We’re all different, with diverse backgrounds and experiences that influence how we see the world. These different experiences allow us to see the same issue from several perspectives and it’s just as well since it is an essential part of understanding others and our impact on them.
When it comes to business, I have a few different perspectives of my own: my father had a small business, I’ve spent most of my career in the public sector, I now work for a large business(which is a CBI member and I’m involved in some of the CBI’s work), and I’m a consumer, taxpayer, and Father. Even with these different perspectives, I don’t necessarily see all the angles, and this means communication is vitally important. Business shouldn’t assume that its mission and decisions are self-evident. It must explain what it does and listen to others’ views on how it should operate and what it should offer.
So here are my three very simple points for a successful conversation between business and society.
- Don’t be shy about stating the basics.
Businesses create and deliver great products and services: electricity, cars, mobile phones, ATMs, streaming music. Only businesses can do all those things. To get the range, quality, and innovation that our modern society demands we need both small and large businesses. Take the car industry: many small companies make components, but – with a few exceptions– you can’t imagine a small firm making a family car.
Now on to how business works. To produce something, you need to invest money. No one will give it to you unless you can offer the prospect of a decent return, which means that to get the investment the business has to be likely to make money. When we judge what a reasonable profit is for a business to make, we have to compare it not only with the price the consumer pays, but also with the money which has been invested. We need to explain we won’t get any new products if someone isn’t prepared to take the risk and invest in the business.
If you’re in business, this is all obvious. But how often does it come across in the media? If we want people to understand, we have to explain it better.
- Get into a conversation about how business performs
When I was young, the term “businessman” (it was usually a man in those days…) was supposed to encourage respect and consideration. Today, there isn’t much respect about, and sometimes business has only itself to blame. But a bad doctor doesn’t discredit medicine, and a bad teacher doesn’t mean that we question the need for schools. If business is to repair its reputation, it needs to listen to what society expects of it, respond where it can, and explain where it believes it is being misunderstood.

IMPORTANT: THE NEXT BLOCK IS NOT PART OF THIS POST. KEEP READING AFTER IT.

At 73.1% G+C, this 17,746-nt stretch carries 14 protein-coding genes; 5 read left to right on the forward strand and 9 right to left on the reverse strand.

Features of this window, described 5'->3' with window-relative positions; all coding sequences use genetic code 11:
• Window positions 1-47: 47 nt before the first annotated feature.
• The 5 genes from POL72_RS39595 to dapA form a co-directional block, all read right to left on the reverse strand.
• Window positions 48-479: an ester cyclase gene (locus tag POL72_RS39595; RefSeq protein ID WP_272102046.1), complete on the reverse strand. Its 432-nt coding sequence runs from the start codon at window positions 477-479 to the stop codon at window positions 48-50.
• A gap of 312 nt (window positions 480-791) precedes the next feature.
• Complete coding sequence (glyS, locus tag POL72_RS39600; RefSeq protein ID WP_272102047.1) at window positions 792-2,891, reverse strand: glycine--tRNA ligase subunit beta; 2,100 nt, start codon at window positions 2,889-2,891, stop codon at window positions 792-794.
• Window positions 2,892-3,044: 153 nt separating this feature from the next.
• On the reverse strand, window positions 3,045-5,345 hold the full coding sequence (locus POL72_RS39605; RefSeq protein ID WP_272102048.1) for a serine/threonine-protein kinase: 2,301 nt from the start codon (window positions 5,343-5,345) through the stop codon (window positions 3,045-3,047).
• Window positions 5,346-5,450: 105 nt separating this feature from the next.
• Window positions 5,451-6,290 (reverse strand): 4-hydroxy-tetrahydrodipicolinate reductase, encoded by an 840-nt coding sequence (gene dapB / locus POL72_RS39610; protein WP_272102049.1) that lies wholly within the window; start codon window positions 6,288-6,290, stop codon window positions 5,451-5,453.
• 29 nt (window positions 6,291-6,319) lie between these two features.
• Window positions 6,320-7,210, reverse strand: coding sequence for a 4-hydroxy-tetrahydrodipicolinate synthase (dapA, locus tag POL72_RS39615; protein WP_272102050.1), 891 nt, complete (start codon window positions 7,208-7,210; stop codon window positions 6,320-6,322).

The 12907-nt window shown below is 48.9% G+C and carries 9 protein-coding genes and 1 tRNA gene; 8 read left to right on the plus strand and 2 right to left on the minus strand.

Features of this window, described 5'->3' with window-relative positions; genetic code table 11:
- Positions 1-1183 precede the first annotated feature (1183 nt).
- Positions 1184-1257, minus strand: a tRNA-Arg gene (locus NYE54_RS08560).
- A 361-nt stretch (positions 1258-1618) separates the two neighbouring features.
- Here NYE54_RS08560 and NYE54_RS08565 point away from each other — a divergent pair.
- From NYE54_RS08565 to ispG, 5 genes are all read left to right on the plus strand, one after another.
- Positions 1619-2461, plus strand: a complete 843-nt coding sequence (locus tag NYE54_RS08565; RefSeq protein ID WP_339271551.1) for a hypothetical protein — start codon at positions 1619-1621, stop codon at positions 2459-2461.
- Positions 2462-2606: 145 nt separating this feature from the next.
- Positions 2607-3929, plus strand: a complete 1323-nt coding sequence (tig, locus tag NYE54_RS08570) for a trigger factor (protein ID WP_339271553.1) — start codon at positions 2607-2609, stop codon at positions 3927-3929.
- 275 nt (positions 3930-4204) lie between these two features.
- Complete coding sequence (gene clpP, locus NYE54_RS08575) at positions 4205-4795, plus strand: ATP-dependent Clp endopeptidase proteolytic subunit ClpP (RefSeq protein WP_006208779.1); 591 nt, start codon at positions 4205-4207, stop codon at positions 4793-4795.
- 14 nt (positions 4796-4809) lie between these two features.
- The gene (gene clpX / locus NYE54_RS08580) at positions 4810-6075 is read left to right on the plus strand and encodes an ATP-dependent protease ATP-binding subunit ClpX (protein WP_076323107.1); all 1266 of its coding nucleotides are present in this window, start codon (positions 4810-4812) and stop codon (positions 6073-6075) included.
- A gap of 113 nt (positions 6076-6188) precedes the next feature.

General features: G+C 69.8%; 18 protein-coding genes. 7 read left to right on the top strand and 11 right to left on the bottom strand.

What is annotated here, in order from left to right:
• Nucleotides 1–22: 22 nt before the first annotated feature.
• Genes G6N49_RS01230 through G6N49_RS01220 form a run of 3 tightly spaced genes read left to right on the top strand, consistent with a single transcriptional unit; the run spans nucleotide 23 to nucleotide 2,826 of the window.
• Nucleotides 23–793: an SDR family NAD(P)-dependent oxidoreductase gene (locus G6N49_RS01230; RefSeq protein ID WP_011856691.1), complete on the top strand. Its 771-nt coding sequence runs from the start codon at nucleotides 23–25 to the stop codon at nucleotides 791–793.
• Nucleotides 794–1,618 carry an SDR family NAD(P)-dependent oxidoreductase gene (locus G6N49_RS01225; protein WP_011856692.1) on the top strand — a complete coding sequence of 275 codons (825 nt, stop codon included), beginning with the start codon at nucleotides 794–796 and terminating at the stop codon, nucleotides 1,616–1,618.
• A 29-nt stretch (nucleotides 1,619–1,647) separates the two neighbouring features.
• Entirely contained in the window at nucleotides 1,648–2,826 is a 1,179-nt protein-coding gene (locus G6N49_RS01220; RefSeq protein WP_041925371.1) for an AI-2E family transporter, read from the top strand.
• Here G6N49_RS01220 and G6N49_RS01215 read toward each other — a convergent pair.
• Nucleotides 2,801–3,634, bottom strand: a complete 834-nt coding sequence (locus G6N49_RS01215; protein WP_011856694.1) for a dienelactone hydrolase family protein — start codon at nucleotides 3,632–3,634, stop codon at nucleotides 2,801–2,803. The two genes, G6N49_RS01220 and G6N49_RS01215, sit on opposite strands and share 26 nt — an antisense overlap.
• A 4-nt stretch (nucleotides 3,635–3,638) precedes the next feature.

There’s a great deal being said and written about how business should behave and what values it should stand by. It probably doesn’t matter which approach you choose, as long as you believe in it and live by it, even when there’s a cost. My take, for what it’s worth, is simple:
- Use concrete language: instead of talking about “integrity” (can you really define it?), make clear commitments to real people. For example, “we will always make amends if our products do not meet expectations”, or “we will never sell a service which the customer doesn’t need”
- Make sure your values are credible both to your employees and other stakeholders. Treat your mission statement like a job description, specifying accountabilities towards your stakeholders (customers, employees, and the community)
- Acknowledge your position in the global context
Once almost all business was local. Tradesmen lived in their village and knew their customers, suppliers and employees like their own families. The pressure of close relationships and the speed with which reputations travelled through the village would have broadly maintained order.
Industrialisation brought with it anonymity and then globalisation, radically changing the balance of power. Today, communications and social media have turned the tables again. Reputations are lost in the time it takes to send a Tweet.
The speed of change can be overwhelming. Paradoxically, this transformation calls for a return to the best values of the village, but on a global scale. And perhaps the most important of all is where we started – keep it simple: be honest, be open and behave naturally, just as though every customer employee and stakeholder were a neighbour.
What’s your view? Simple and logical, or simplistic and naive? What kinds of business do you find most authentic?